I’m not a big fan of clones. However, I realize that sophisticated ecosystems we see today have primitive beginnings. Take China’s famed mobile phone manufacturing ecosystem for instance. It has roots in Shanzhai goods: the Nokai’s and the BlueBerries that Chinese entrepreneurs happily cloned from their western counterparts thanks to cheap chips supplied by Taiwanese MediaTek.  

Winner winner chicken dinner: Big tech from the West

While BMKJ apps are doing well, apps owned by American companies are also doing well. Facebook-owned Instagram and WhatsApp are not under scrutiny anymore. They also stand to gain if creators move to them from TikTok. It also means more revenues for these companies because the absence of TikTok means lesser inventory for ad buyers to spend on. Mind you, at about $2 billion, India’s digital ad market is tiny with way too many competitors.  

Huawei’s woes

India is likely to auction 5G spectrum this year. But China’s largest private company, Huawei and rival ZTE will likely have to sit this one out. The US, Australia, New Zealand, and several other countries have already banned Huawei. More are likely to follow suit.

Xiaomi & smartphone companies

While Xiaomi and other Chinese smartphone companies that together sell three out of four smartphones in the country haven’t been directly affected yet, there is growing concern that if India- China relations deteriorate any further, things could go south for these companies.  To preempt concerns in India, Manu Jain made public appearances presenting Xiaomi as “more Indian in spirit than any other smartphone company.” Jain told The Economic Times in an interview that the company has generated nearly 50,000 jobs in India;  makes all its devices in India; sources 65% of the components from India; stores all the data locally on servers in India; and that it has less than 10 Chinese nationals working at Xiaomi India. “Other brands have been here for 15-10 years. We've been here for six years out of which our Make in India journey has been like four-and-a-half-year-old. And still, we are ahead of anybody else in localization. In spirit are we more Indian than anybody else,” Jain said.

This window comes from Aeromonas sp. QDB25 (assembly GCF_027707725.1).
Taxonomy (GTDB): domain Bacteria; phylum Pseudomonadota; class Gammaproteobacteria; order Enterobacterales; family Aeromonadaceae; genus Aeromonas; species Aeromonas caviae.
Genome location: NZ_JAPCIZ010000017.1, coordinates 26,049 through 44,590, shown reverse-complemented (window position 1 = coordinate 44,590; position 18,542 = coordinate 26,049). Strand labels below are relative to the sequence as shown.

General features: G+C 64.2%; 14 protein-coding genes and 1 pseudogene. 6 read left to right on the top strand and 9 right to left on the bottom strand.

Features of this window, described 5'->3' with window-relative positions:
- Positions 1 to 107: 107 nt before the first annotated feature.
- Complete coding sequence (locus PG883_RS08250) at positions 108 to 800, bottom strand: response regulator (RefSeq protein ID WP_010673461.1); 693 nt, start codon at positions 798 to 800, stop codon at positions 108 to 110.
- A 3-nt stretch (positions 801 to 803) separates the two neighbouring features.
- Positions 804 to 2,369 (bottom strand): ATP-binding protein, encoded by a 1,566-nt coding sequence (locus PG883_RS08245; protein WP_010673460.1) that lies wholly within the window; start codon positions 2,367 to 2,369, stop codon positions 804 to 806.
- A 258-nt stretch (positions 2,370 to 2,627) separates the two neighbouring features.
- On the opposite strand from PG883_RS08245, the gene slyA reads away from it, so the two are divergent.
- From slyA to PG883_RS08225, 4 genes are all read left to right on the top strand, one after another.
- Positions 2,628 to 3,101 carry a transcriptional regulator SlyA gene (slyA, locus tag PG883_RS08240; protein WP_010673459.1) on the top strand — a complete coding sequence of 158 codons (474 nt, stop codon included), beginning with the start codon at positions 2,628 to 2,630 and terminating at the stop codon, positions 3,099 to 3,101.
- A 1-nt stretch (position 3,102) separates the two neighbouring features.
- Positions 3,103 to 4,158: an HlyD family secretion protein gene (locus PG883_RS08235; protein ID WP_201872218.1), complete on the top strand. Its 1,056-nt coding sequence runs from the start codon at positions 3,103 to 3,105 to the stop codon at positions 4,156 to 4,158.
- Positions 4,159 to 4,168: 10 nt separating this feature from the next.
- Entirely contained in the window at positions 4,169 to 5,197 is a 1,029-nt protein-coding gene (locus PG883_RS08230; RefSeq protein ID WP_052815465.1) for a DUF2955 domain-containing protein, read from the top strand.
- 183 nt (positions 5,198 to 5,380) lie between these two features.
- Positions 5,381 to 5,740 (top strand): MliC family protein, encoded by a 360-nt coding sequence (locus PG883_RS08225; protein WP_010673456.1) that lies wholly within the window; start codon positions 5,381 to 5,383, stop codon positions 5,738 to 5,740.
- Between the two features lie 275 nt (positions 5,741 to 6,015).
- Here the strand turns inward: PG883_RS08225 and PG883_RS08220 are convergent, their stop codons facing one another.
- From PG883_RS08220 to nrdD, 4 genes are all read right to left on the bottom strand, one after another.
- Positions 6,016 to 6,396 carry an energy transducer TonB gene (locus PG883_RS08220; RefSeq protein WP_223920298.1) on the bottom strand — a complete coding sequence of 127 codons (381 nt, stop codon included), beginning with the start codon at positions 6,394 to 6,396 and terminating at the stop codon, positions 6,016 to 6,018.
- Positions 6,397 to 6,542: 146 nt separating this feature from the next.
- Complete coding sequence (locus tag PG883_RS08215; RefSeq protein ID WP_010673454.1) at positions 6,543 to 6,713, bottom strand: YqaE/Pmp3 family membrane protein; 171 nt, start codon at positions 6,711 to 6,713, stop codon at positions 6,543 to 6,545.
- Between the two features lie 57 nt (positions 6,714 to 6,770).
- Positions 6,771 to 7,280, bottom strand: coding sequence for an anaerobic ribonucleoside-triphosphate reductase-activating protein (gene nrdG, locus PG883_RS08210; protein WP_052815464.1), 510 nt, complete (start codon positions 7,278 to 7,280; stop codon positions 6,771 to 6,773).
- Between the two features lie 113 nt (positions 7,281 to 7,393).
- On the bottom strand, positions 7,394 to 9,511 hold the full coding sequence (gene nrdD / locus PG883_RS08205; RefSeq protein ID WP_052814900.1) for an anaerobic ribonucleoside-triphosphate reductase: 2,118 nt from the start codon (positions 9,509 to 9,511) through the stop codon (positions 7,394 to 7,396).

In hindsight, Xiaomi’s efforts to build relationships with New Delhi after the 2014 fiasco, seems to be paying off now, when the relationship between India and China is at its worst. Xiaomi continues to sell products through 10,000 retail outlets — plastered with Make in India posters — and online without too much trouble.

With bilateral trade of $65 bn (April - December 2019), China is India’s second-largest trading partner after the United States. India imports nearly $20 bn worth of electrical machines including smartphones and other devices from China every year. However, in the absence of local manufacturing capacity, banning Chinese hardware may yet prove difficult, if not impossible. 

Are the winners really winning?

All this brings me to a bigger question: are the winners really winning? India’s economic growth has slowed down partly because of the pandemic and partly because of the government’s inability to see some of the big reforms through without sending the system into shock. At this rate, as Ira Dugal reasons in this excellent column, to move from a lower middle-income country (with a per capita income of $2000) to an upper-middle-income country (with a per capita income of $4000), it will take us another 7-8 years. Given the paralyzed state of the economy, it could take longer. I’ve argued before that India’s digital ad market has too many players with an infinite supply of inventory but millions of people without enough purchasing power for it to make sense. So until the time we have a larger upper-middle-income population, app companies (with the exception of categories like dating and education tech) can have all the users they like but they’re not going to make enough money per user.